Near the beginning, it says drawing should t be limited to the artists. But I’d say that misses the point, at least for me. Drawing is for all of us because to make art is human. We are all artists by nature. Most of us just lack refinement and practice in becoming connected to our creative cores and in utilizing various techniques of creation.

It’s well worth reading, and I hope it’s another bit of inspiration to start or keep working on your thing.

Reverse Groundhog Day(s)

I noticed the Bill Murray classic Groundhog Day pop up on Netflix, and it occurred to me it relates to a regular art-making practice in a backward way.

While Phil Conners relives the same day over and over again, we live new days, but try to do this (usually similar) creative thing over and over.

The trick we attempt is in getting better at making, and just as Phil slowly gets better at being a human being, we get gradually better at bringing out our visions and expression.

This is every day, if you want it.

Color Suspended: the Bright Spectrum of Emmanuelle Moureaux’s Work

Layers of cut out kanji, suspended in midair, fill a large room in a saturated sequenced spectrum

Universe of Words, by Emmanuelle Moureaux

Moureaux is a French artist living in Tokyo, Japan. Her work is largely comprised of intense, spectral displays, which I’m forever drawn to. Her work, particularly the 100 Colors installation series. From her bio:

She uses colors as three-dimensional elements, like layers, in order to create spaces, not as a finishing touch applied on surfaces. Handling colors as a medium to compose space, her wish is to give emotion through colors with her creations

Her Instagram page is full of joy in color.

https://instagram.com/emmanuellemoureaux

Okay, but Can You Not, and Then Will You Just?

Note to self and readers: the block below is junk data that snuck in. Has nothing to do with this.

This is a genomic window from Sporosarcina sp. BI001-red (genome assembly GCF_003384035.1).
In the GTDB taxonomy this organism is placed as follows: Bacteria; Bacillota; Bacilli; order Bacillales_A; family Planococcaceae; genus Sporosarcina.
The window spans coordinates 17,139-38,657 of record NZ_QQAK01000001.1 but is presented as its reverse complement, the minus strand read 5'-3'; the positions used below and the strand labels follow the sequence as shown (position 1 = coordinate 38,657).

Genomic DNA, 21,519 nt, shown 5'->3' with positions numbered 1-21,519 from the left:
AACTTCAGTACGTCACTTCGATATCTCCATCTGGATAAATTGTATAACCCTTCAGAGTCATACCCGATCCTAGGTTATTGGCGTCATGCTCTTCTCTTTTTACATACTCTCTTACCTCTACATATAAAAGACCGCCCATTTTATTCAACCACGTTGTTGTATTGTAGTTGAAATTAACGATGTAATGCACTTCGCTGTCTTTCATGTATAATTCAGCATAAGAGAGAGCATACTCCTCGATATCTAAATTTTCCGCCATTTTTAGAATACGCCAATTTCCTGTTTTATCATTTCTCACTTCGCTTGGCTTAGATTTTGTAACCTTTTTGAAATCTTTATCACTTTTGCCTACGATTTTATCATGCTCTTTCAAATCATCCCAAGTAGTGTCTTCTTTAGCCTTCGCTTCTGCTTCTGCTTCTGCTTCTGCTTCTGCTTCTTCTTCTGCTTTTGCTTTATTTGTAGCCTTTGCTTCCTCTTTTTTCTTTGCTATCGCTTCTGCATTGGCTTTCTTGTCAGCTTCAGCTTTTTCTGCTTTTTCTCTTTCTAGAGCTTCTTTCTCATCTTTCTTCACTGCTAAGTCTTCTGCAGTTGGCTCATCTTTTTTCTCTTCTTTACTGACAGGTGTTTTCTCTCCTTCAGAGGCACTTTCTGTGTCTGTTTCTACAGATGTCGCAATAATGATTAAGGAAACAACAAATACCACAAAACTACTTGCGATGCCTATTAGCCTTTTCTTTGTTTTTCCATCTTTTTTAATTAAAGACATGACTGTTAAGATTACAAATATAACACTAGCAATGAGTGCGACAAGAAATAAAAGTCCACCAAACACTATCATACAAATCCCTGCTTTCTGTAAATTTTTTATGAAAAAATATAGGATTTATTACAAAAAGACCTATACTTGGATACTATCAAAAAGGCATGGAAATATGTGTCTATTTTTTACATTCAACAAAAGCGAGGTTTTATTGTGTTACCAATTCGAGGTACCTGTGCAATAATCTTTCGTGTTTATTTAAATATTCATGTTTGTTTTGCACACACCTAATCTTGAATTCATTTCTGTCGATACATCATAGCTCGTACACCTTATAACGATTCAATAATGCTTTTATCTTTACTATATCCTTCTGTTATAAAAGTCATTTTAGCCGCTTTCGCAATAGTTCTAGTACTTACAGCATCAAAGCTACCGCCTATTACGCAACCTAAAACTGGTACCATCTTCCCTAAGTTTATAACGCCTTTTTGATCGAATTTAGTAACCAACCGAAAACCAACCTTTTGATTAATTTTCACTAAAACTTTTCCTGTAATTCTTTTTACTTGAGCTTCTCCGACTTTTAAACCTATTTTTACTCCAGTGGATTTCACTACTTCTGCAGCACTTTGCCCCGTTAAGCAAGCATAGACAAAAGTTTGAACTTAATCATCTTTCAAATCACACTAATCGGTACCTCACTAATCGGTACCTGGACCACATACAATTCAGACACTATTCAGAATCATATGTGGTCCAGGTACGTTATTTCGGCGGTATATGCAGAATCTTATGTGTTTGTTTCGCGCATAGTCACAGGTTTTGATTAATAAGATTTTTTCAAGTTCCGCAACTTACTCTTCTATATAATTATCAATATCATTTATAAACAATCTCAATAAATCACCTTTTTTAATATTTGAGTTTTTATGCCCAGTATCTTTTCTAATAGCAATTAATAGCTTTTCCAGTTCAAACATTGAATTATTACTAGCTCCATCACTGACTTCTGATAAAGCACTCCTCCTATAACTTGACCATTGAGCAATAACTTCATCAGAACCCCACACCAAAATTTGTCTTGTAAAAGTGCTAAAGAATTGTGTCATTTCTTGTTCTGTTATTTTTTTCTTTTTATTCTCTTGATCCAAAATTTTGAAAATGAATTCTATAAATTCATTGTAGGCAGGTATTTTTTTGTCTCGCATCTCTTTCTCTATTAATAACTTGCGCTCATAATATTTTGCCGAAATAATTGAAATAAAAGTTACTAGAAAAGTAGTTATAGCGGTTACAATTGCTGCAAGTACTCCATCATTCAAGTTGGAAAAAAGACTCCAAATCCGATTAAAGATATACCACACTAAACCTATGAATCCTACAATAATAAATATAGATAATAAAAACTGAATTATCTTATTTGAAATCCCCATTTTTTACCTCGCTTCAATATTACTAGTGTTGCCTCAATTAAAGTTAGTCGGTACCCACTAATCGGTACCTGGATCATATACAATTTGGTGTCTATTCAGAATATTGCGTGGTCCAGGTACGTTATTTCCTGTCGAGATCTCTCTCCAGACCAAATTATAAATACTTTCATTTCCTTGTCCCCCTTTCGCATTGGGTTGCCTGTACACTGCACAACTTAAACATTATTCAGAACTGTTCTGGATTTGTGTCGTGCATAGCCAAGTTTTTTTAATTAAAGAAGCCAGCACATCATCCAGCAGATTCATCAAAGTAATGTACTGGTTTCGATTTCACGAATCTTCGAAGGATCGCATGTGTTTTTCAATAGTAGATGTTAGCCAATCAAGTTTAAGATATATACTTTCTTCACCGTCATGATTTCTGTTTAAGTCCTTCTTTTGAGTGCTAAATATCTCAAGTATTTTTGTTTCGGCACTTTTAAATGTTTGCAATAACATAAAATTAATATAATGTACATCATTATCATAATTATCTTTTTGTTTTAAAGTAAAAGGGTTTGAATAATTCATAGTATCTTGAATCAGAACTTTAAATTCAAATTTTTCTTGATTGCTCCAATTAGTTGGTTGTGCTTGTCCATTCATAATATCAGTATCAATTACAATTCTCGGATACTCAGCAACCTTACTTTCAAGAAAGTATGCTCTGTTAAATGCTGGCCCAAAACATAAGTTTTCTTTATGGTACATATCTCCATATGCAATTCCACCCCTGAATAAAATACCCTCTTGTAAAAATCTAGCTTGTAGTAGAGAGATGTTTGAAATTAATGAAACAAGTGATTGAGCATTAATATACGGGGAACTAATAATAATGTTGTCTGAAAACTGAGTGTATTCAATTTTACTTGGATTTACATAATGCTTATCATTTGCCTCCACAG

I do these periodic posts about the habit—making a daily or near-daily creative practice part of your routine—as much for myself as for you. Because I’m not trying to teach or prescribe formula from on high or by edict, I’m just as crabby and fallible about getting to work as anyone. We all try, we all fail. There are times, and they come more than once, when you feel you don’t have the strength to make stuff.

It’s only in those moments you have to fall back on tricks and training to push through the wall. The daily habit gets you through because you’re used to it, and it’s too uncomfortable to not do a thing.

“Just do it,” Nike’s simple and best slogan, can work for easy dark moods. For worse blocks, there’s the 5 Minute Rule. You tell yourself you’ll just work on art for 5 minutes, and usually it kicks you into gear. It can’t fail, because even if you drop it after 5 minutes, you’ve worked on your thing that day. You win.

Give it a shot, and get used to denying your inner denier.

The Many-Varied Colleagues and Associates

One of the benefits of art school is your fellow students. They can easily become your peer group, or better yet, your collective. There’s a moment of opportunity when you meet a few other creators who have a connected aesthetic. If you’re lucky, you can parlay that into a shared movement. It’s a chance to get attention for what you do, based on a packageable meme of some kind. It’s the equivalent of a “school,” i.e., the Bauhaus or—if you’re feeling really generous—the Impressionists.

But even if you’re not trying to form a movement or project what you do as something important, it’s good to have a lot of eyes on your work at any given time. Your fellow artists and your friends are cheerleaders and supporters as well as critics and sounding boards. You’ll have a better idea of what connect with other people the more you share your work. And connection is what you’re after. Making work for yourself alone is fine, but resonance with others is what makes art deeply important for us all.